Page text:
The Joplin, Missouri, EF5 Tornado of May 22, 2011

First Tornado in Fifty Years to Kill 100+ People Decimates Joplin

This remarkably destructive tornado was the deadliest in decades……

Early stages of the Joplin Tornado captured by Basehunters

Chase Logs

The storm chase logs of this tornado led by our experts

National Centers for Environmental Information reports:

This is the beginning of the EF-5 tornado that impacted a large portion of the city of Joplin.

This tornado started in the very extreme northern portions of Newton County initially touching down one half mile southwest of the intersection of JJ Highway and Newton Road in Newton County. Several large trees were toppled before the tornado crossed into Jasper County and portions of south Joplin.

National Weather Service survey teams rated the tornado that tracked across the southwest through east central portion of Joplin, Missouri, as an EF5 tornado. Maximum winds were estimated to have exceeded 200 miles per hour. The tornado had a maximum width of one mile and an overall path length of nearly 21.6 miles, nearly nine miles of which occurred in Jasper County.

The tornado killed 158 directly, three indirectly, and injured over 1150 people. Sadly, on May 24 a police officer who was volunteering from another department, was struck by lightning while serving in the response efforts and later died. Equally, a 56 year old man who had been included as a direct fatality was later determined to have died of a heart attack. Over 10,200 people filed for disaster assistance following the tornado.

The EF-5 rating (greater than 200 mph wind speeds) was mainly arrived at by the total destruction of vehicles, including some vehicles tossed several blocks and semi trucks thrown a quarter of a mile. Parking stops weighing over 300 pounds and re-barred into asphalt were uprooted and tossed. Other factors in the rating included damage to reinforced concrete structures, and that St. John���s Hospital building structure was compromised.

Seven thousand homes were severely damaged or destroyed and another 900 damaged. Other substantial buildings damaged or destroyed included the Joplin High School and Technical Center along with five other city schools. Numerous retailers including Home Depot, Sports Academy, Dillons, and Walmart were also destroyed. The most substantial building impacted was St John's hospital which will be razed due to the tornado. It was calculated that 2 million cubic yards of debris is attributable to the storm across its relatively short length on the ground.

The tornado initially touched down one half mile southwest of the intersection of JJ Highway and Newton Road in Newton County where several large trees were toppled.

The tornado rapidly intensified as it moved toward the intersection of Country Club Drive and 32nd Street where it crossed into Jasper County. Damage became more widespread as the tornado crossed Maiden Lane, breaking nearly all windows on three sides of St. Johns Hospital as well as damage to the roof and exterior walls on several floors. Two patients on oxygen were indirectly suffocated when the generator and a backup generator were damaged after power was cut off. Three additional patients may have succumbed similarly though sufficient data as to the cause of death was not available. An additional indirect fatality occurred due to psychological trauma.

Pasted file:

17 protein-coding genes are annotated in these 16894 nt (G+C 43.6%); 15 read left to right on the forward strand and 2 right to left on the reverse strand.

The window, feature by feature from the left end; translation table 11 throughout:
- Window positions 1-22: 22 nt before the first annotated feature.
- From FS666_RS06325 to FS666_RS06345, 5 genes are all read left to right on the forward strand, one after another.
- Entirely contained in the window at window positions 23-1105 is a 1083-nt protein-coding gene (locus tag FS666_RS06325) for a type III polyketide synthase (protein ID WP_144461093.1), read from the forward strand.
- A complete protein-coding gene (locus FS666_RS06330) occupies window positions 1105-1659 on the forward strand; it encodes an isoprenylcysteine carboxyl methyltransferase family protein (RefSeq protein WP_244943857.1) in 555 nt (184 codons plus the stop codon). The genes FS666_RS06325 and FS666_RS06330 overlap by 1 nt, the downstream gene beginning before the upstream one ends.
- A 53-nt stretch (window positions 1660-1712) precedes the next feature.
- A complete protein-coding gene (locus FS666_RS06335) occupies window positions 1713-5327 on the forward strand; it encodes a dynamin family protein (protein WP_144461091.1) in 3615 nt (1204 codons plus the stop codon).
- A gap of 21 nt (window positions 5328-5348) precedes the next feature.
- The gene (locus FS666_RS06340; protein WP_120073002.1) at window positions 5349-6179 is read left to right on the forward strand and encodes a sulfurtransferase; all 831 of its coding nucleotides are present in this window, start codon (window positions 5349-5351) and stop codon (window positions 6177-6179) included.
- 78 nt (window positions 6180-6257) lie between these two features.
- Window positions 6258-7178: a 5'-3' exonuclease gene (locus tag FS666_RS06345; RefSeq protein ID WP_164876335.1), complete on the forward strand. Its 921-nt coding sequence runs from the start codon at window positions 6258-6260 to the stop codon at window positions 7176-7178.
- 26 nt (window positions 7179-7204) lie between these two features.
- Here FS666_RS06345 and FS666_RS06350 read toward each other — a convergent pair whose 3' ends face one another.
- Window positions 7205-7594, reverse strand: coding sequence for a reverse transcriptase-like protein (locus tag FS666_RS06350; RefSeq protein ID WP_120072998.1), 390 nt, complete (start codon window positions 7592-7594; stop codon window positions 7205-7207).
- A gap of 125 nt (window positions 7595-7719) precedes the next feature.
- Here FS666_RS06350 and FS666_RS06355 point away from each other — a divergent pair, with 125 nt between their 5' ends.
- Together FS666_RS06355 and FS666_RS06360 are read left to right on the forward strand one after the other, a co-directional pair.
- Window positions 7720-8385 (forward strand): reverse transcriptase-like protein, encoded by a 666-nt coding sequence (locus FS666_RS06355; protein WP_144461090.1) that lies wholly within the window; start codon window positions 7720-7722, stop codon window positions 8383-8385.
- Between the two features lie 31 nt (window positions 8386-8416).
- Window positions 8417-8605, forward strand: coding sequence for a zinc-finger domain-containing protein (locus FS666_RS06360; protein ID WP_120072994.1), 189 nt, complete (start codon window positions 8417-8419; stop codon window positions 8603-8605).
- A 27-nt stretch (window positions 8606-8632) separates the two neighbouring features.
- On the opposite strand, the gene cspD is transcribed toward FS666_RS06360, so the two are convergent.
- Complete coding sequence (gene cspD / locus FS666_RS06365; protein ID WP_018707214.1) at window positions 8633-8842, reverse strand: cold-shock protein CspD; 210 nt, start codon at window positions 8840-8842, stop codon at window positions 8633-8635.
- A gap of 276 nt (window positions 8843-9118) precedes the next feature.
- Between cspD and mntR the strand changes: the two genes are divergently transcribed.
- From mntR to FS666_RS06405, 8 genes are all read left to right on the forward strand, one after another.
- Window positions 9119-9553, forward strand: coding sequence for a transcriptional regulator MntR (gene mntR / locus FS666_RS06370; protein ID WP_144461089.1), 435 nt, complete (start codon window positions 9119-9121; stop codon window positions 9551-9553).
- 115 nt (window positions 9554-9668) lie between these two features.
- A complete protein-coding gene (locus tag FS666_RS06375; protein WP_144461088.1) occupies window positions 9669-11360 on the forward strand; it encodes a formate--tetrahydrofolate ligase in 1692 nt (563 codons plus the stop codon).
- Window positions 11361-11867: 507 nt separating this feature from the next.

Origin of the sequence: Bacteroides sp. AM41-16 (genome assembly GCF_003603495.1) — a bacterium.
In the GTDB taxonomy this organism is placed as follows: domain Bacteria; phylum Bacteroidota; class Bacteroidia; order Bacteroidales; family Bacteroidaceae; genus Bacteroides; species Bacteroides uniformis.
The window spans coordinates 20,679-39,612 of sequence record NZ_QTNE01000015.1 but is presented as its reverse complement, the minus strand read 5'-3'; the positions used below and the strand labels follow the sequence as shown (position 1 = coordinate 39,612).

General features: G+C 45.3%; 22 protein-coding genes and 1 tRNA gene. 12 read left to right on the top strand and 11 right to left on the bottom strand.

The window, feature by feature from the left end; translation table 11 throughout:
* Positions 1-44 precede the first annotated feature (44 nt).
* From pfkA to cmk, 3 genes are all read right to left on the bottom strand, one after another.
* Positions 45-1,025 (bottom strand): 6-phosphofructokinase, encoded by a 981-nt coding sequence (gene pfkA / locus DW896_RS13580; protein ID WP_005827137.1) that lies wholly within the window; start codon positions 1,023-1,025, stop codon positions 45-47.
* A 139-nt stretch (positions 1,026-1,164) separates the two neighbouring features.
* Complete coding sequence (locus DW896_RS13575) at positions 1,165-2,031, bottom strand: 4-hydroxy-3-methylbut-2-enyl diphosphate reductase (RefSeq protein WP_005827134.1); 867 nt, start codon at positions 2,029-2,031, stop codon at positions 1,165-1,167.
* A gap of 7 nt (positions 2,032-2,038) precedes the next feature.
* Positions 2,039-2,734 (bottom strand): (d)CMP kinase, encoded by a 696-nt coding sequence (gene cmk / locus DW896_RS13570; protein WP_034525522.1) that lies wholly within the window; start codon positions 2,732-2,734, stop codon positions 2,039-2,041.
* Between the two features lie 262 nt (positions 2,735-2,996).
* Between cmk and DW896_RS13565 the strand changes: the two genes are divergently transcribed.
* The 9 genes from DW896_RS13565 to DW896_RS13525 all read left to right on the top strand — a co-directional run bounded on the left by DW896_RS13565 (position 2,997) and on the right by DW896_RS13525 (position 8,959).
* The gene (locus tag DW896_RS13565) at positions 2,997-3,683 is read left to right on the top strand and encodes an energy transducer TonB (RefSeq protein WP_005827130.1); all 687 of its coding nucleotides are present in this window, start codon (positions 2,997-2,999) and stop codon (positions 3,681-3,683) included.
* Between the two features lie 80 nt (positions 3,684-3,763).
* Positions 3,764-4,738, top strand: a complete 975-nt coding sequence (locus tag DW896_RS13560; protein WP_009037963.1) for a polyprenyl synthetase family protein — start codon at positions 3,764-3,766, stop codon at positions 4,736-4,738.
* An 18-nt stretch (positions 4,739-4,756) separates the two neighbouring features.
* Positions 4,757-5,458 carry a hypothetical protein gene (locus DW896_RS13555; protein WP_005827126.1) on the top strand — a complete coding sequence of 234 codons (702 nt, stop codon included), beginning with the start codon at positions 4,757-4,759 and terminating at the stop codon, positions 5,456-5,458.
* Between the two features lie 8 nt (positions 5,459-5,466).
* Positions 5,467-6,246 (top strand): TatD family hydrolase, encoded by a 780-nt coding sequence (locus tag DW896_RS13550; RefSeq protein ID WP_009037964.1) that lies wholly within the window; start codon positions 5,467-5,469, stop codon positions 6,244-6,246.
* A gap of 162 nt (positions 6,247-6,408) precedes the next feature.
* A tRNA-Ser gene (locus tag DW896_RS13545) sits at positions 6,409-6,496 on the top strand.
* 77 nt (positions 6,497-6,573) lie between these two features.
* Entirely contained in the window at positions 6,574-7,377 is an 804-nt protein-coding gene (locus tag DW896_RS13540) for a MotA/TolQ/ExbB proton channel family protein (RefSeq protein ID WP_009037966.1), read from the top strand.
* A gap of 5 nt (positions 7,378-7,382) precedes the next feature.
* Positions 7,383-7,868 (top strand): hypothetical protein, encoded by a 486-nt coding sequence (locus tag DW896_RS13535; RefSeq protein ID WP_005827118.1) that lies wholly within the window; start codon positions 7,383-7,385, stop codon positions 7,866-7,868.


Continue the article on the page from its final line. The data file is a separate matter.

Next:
The tornado further intensified as it destroyed homes and businesses to the immediate east and north of the hospital. A church school was completely destroyed with the exception of a portion of the sanctuary. Significant damage to the Greenbriar Nursing Home resulted in the death of 20 mostly elderly patients.

The tornado continued to destroy hundreds of frame homes between 32nd and 20th Streets, leading to nearly a fifth of the deaths. Three story apartment complexes had the top two floors removed; other two story complexes were partially leveled. Fourteen deaths occurred in apartments along the track. Eleven additional deaths occurred in churches along this path. There were two fatalities in a mobile home (Joplin has a city ordinance prohibiting mobile home parks).

Well built structures that were heavily damaged or destroyed along this area included the Joplin High School, Franklin Technical Center and Irving Elementary, all of which were free of students due to the weekend. The tornado also damaged three additional elementary schools. A bank was totally destroyed with the exception of the vault. A large grocery store was also destroyed.

The tornado crossed Rangeline Road near 20th Street. Damage included significant to complete damage to several restaurants and large long-span retail buildings; including Home Depot, Sports Academy and Walmart in this area. Twenty deaths occurred indoors or in the parking lots of these structures. Semi trucks on the back side of Walmart were thrown more than a quarter mile.

The tornado continued to move eastward along and south of 20th Street destroying numerous warehouse style facilities, a portion of Joplin East Middle School, and residences through Duquesne Road.

The tornado continued destroying numerous homes as it began weakening. It turned southeast toward Interstate 44 where it threw several semi trucks as it crossed the interstate and moved into Newton County at 32nd Street just west of Kodiak Road.

The tornado crossed back into northern Newton County while slowly weakening to an EF-2. As the tornado weakened it damaged several structures including a warehouse, several homes and outbuildings. Significant tree damage was also noted.